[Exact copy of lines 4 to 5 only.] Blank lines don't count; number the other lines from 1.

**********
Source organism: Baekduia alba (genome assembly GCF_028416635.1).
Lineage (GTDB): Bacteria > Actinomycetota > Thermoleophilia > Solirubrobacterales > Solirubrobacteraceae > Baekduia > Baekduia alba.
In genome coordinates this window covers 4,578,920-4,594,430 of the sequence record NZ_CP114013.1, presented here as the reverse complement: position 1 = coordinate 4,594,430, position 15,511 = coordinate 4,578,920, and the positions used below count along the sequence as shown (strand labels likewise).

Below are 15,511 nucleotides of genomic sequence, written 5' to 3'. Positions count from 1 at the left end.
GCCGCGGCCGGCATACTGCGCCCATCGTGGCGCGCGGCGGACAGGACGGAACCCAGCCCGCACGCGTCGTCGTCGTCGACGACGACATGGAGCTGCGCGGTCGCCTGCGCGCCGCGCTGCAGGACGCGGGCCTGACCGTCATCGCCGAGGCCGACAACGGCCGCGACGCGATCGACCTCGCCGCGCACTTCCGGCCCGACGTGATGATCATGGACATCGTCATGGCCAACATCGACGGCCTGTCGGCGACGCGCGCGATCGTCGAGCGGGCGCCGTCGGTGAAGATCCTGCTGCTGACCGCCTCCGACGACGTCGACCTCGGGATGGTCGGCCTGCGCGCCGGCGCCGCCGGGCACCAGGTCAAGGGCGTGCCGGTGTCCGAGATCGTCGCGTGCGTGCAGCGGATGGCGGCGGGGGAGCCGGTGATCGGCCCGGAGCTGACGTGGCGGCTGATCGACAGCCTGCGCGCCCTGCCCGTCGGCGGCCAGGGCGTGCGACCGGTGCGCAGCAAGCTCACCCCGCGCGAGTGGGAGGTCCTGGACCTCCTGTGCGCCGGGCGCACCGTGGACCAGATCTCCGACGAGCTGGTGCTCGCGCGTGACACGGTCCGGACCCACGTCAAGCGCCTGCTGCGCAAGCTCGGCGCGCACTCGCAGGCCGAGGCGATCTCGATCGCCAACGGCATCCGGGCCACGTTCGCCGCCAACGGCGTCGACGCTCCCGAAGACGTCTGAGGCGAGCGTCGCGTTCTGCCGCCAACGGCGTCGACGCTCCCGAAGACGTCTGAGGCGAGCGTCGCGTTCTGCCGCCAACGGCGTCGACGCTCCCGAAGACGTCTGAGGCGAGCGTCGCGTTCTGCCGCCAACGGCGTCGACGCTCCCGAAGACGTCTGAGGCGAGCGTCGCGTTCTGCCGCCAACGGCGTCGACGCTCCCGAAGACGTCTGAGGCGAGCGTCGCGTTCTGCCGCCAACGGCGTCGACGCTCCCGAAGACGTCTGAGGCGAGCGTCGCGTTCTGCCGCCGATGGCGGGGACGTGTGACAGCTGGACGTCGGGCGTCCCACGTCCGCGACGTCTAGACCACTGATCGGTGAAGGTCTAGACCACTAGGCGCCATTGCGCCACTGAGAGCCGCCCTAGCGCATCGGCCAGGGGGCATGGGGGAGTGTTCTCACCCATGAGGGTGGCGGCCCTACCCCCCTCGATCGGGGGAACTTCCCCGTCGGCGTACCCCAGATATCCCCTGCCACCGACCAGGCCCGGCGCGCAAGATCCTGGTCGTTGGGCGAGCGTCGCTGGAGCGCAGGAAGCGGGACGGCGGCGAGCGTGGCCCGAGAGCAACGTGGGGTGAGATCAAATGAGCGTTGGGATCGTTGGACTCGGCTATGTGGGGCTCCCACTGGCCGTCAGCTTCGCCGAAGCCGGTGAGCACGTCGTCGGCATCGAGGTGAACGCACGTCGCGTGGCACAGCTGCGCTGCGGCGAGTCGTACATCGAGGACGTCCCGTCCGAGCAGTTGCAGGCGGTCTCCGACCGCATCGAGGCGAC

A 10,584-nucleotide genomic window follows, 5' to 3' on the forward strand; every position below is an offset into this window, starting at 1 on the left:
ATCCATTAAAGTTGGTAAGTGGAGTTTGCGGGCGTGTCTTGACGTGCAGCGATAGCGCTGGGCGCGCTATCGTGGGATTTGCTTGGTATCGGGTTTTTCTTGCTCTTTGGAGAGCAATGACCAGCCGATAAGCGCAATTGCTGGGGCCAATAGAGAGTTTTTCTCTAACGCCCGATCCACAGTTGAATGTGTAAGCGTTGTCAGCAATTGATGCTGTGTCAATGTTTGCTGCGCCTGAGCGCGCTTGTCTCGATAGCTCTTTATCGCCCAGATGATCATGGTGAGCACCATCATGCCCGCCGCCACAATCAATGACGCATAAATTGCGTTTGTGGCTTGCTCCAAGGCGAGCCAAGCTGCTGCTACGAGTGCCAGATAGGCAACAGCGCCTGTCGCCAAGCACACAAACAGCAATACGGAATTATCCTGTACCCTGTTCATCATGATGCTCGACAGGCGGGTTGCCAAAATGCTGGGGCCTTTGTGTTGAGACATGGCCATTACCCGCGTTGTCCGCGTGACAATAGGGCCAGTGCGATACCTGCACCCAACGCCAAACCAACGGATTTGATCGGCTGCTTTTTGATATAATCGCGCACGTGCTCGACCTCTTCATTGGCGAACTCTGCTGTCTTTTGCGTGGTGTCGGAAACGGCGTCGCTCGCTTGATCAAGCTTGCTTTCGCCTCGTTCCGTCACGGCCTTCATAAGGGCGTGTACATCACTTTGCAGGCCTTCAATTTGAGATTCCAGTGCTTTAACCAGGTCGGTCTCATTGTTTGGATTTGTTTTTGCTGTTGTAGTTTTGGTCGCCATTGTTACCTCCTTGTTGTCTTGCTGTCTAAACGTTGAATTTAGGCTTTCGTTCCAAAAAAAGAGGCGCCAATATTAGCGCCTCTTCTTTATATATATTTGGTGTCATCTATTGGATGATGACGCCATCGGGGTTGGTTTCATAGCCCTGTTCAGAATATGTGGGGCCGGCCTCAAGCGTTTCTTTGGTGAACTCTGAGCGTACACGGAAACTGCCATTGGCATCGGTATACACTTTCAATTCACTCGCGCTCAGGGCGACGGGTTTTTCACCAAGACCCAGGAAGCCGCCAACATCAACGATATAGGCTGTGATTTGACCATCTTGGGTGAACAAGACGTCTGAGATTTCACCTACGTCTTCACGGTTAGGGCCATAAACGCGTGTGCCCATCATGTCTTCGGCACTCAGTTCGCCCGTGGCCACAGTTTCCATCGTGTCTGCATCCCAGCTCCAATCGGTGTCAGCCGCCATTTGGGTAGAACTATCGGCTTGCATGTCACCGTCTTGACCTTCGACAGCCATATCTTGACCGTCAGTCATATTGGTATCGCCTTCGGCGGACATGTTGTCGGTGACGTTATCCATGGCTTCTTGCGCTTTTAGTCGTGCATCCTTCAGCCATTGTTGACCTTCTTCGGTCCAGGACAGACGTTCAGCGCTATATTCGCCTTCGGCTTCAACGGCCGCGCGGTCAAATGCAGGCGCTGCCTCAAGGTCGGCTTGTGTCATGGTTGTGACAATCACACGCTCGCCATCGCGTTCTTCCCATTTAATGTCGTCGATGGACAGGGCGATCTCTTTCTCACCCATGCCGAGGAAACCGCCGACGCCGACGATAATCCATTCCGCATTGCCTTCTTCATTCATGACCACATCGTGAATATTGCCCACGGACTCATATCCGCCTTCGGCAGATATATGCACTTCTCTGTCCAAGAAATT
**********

Below are 15,511 nucleotides of genomic sequence, written 5' to 3'. Positions count from 1 at the left end.
GCCGCGGCCGGCATACTGCGCCCATCGTGGCGCGCGGCGGACAGGACGGAACCCAGCCCGCACGCGTCGTCGTCGTCGACGACGACATGGAGCTGCGCGGTCGCCTGCGCGCCGCGCTGCAGGACGCGGGCCTGACCGTCATCGCCGAGGCCGACAACGGCCGCGACGCGATCGACCTCGCCGCGCACTTCCGGCCCGACGTGATGATCATGGACATCGTCATGGCCAACATCGACGGCCTGTCGGCGACGCGCGCGATCGTCGAGCGGGCGCCGTCGGTGAAGATCCTGCTGCTGACCGCCTCCGACGACGTCGACCTCGGGATGGTCGGCCTGCGCGCCGGCGCCGCCGGGCACCAGGTCAAGGGCGTGCCGGTGTCCGAGATCGTCGCGTGCGTGCAGCGGATGGCGGCGGGGGAGCCGGTGATCGGCCCGGAGCTGACGTGGCGGCTGATCGACAGCCTGCGCGCCCTGCCCGTCGGCGGCCAGGGCGTGCGACCGGTGCGCAGCAAGCTCACCCCGCGCGAGTGGGAGGTCCTGGACCTCCTGTGCGCCGGGCGCACCGTGGACCAGATCTCCGACGAGCTGGTGCTCGCGCGTGACACGGTCCGGACCCACGTCAAGCGCCTGCTGCGCAAGCTCGGCGCGCACTCGCAGGCCGAGGCGATCTCGATCGCCAACGGCATCCGGGCCACGTTCGCCGCCAACGGCGTCGACGCTCCCGAAGACGTCTGAGGCGAGCGTCGCGTTCTGCCGCCAACGGCGTCGACGCTCCCGAAGACGTCTGAGGCGAGCGTCGCGTTCTGCCGCCAACGGCGTCGACGCTCCCGAAGACGTCTGAGGCGAGCGTCGCGTTCTGCCGCCAACGGCGTCGACGCTCCCGAAGACGTCTGAGGCGAGCGTCGCGTTCTGCCGCCAACGGCGTCGACGCTCCCGAAGACGTCTGAGGCGAGCGTCGCGTTCTGCCGCCAACGGCGTCGACGCTCCCGAAGACGTCTGAGGCGAGCGTCGCGTTCTGCCGCCGATGGCGGGGACGTGTGACAGCTGGACGTCGGGCGTCCCACGTCCGCGACGTCTAGACCACTGATCGGTGAAGGTCTAGACCACTAGGCGCCATTGCGCCACTGAGAGCCGCCCTAGCGCATCGGCCAGGGGGCATGGGGGAGTGTTCTCACCCATGAGGGTGGCGGCCCTACCCCCCTCGATCGGGGGAACTTCCCCGTCGGCGTACCCCAGATATCCCCTGCCACCGACCAGGCCCGGCGCGCAAGATCCTGGTCGTTGGGCGAGCGTCGCTGGAGCGCAGGAAGCGGGACGGCGGCGAGCGTGGCCCGAGAGCAACGTGGGGTGAGATCAAATGAGCGTTGGGATCGTTGGACTCGGCTATGTGGGGCTCCCACTGGCCGTCAGCTTCGCCGAAGCCGGTGAGCACGTCGTCGGCATCGAGGTGAACGCACGTCGCGTGGCACAGCTGCGCTGCGGCGAGTCGTACATCGAGGACGTCCCGTCCGAGCAGTTGCAGGCGGTCTCCGACCGCATCGAGGCGAC